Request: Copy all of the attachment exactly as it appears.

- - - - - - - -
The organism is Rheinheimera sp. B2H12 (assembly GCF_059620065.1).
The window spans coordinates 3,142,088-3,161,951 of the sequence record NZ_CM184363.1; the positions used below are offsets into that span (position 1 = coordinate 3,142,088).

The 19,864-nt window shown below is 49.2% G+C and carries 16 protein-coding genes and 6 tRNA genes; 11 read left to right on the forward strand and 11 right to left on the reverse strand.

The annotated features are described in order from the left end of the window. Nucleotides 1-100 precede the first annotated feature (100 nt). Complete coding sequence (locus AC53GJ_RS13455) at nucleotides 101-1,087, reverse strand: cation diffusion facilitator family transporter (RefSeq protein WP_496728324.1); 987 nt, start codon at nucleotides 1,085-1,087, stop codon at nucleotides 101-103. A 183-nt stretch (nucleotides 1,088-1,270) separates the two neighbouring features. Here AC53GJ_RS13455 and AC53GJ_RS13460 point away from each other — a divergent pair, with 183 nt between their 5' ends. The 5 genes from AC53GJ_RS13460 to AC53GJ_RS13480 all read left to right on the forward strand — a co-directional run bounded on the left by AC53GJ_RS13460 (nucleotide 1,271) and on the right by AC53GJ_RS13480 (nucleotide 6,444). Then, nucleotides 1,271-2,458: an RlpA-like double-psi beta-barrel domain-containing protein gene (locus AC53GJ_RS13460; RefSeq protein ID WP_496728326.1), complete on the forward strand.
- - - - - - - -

The organism is Rheinheimera sp. B2H12 (assembly GCF_059620065.1).
The window spans coordinates 3,142,088-3,161,951 of the sequence record NZ_CM184363.1; the positions used below are offsets into that span (position 1 = coordinate 3,142,088).

The 19,864-nt window shown below is 49.2% G+C and carries 16 protein-coding genes and 6 tRNA genes; 11 read left to right on the forward strand and 11 right to left on the reverse strand.

The annotated features are described in order from the left end of the window. Nucleotides 1-100 precede the first annotated feature (100 nt). Complete coding sequence (locus AC53GJ_RS13455) at nucleotides 101-1,087, reverse strand: cation diffusion facilitator family transporter (RefSeq protein WP_496728324.1); 987 nt, start codon at nucleotides 1,085-1,087, stop codon at nucleotides 101-103. A 183-nt stretch (nucleotides 1,088-1,270) separates the two neighbouring features. Here AC53GJ_RS13455 and AC53GJ_RS13460 point away from each other — a divergent pair, with 183 nt between their 5' ends. The 5 genes from AC53GJ_RS13460 to AC53GJ_RS13480 all read left to right on the forward strand — a co-directional run bounded on the left by AC53GJ_RS13460 (nucleotide 1,271) and on the right by AC53GJ_RS13480 (nucleotide 6,444). Then, nucleotides 1,271-2,458: an RlpA-like double-psi beta-barrel domain-containing protein gene (locus AC53GJ_RS13460; RefSeq protein ID WP_496728326.1), complete on the forward strand.